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, 16 (2), 196-214

Proportional Hazards and Threshold Regression: Their Theoretical and Practical Connections

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Proportional Hazards and Threshold Regression: Their Theoretical and Practical Connections

Mei-Ling Ting Lee et al. Lifetime Data Anal.

Abstract

Proportional hazards (PH) regression is a standard methodology for analyzing survival and time-to-event data. The proportional hazards assumption of PH regression, however, is not always appropriate. In addition, PH regression focuses mainly on hazard ratios and thus does not offer many insights into underlying determinants of survival. These limitations have led statistical researchers to explore alternative methodologies. Threshold regression (TR) is one of these alternative methodologies (see Lee and Whitmore, Stat Sci 21:501-513, 2006, for a review). The connection between PH regression and TR has been examined in previous published work but the investigations have been limited in scope. In this article, we study the connections between these two regression methodologies in greater depth and show that PH regression is, for most purposes, a special case of TR. We show two methods of construction by which TR models can yield PH functions for survival times, one based on altering the TR time scale and the other based on varying the TR boundary. We discuss how to estimate the TR time scale and boundary, with or without the PH assumption. A case demonstration is used to highlight the greater understanding of scientific foundations that TR can offer in comparison to PH regression. Finally, we discuss the potential benefits of positioning PH regression within the first-hitting-time context of TR regression.

Figures

Fig. 1
Fig. 1
A TR demonstration for time to infection in kidney dialysis using two methods of catheter placement. The TR model is the first hitting time of the zero level in a Wiener diffusion process. Process parameters are the natural logarithm of the initial health level ln y0 and the process mean μ. Panel (a) shows Kaplan-Meier plots and fitted survival curves for the TR model. Panel (b) shows TR regression output from a public software. Panel (c) shows the hazard functions for the two methods and hazard ratios at two time points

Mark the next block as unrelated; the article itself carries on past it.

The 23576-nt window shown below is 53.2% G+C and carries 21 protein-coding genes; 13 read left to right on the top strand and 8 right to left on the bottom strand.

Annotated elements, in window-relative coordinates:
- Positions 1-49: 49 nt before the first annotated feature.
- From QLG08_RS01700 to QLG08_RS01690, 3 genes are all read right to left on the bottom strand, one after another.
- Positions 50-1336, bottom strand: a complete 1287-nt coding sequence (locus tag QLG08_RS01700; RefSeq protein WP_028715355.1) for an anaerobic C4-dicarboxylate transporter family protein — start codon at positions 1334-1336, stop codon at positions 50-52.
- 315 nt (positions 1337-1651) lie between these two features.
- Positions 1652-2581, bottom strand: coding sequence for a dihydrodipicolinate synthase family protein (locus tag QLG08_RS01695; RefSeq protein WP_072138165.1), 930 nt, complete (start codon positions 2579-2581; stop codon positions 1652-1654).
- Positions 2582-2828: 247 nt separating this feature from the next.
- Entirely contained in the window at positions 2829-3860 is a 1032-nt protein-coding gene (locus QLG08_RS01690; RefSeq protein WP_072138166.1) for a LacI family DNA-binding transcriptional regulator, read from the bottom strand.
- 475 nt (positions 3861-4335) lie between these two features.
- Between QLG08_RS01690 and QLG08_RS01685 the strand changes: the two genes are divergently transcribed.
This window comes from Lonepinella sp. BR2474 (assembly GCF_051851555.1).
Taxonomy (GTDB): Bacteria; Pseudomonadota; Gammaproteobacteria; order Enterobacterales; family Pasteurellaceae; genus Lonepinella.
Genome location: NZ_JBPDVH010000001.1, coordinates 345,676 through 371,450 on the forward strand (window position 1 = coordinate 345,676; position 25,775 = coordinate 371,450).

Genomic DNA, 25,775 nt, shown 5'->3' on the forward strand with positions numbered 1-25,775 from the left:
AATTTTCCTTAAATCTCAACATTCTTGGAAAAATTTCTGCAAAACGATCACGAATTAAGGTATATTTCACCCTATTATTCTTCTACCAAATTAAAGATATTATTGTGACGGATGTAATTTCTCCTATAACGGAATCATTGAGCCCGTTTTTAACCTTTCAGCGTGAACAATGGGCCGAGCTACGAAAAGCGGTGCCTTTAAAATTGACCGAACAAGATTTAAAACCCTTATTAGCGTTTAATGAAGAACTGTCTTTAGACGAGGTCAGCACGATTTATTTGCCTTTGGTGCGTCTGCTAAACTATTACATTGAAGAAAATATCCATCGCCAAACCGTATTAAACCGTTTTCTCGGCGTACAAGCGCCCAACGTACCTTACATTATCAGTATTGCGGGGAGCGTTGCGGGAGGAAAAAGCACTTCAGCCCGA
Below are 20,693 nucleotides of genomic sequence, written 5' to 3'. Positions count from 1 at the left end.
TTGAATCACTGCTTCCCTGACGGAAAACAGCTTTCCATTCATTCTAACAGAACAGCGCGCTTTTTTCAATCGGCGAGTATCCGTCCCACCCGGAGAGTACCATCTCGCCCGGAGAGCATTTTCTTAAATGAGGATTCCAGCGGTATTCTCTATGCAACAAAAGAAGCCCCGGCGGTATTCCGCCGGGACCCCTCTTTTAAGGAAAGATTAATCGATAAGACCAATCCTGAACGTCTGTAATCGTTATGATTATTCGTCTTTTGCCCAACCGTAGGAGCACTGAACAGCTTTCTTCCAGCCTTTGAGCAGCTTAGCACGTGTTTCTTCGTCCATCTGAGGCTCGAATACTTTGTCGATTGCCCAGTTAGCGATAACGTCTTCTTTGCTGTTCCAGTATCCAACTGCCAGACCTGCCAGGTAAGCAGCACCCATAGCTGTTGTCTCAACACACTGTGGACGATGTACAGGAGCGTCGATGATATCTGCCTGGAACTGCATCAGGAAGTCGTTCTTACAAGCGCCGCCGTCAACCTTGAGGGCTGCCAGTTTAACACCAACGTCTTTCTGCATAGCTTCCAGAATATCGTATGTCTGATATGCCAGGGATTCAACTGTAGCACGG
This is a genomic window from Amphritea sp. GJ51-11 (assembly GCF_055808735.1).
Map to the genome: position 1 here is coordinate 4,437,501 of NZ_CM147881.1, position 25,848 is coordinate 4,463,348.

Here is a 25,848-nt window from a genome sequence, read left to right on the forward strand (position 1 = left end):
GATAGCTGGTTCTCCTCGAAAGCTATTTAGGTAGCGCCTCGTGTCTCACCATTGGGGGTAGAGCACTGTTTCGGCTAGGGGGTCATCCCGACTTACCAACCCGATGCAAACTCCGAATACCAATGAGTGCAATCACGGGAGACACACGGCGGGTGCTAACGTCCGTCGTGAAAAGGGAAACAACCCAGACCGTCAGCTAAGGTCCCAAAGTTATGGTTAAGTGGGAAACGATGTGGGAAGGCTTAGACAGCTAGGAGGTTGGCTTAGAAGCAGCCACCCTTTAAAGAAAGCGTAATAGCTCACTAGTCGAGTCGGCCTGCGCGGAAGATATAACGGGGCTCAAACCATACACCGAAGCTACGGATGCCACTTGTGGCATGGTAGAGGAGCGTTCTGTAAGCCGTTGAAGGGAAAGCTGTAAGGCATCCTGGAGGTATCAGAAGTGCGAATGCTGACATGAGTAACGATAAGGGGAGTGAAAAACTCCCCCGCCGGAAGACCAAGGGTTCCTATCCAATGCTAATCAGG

Fig. 2
Fig. 2
Constructing boundaries in an FHT context that generate proportional hazard functions
Fig. 3
Fig. 3
A boundary crossing for a gamma process which illustrates how the sample path overshoots the boundary at the first hitting time S = s
Fig. 4
Fig. 4
Three nested boundaries in Brownian motion that generate proportional hazard functions for three levels of covariate z
Fig. 5
Fig. 5
Proportional hazard functions generated by Brownian motion reaching the three boundaries in Fig. 4
Fig. 6
Fig. 6
Stylized description of two scenarios for a simulated clinical trial with two arms. Scenario 1 has y0 twice as large on the treatment arm as on the control arm (2 versus 1), with a common value of μ (equal to −1). Scenario 2 has a value for μ that is half as large on the treatment arm as on the control arm (−0.5 versus −1) with a common value of y0 (equal to 1)
Fig. 7
Fig. 7
Plots of the true inverse Gaussian hazard functions for the two study arms (the lefthand panel for each scenario) as well as plots of the log-hazard ratio (the righthand panel for each scenario)

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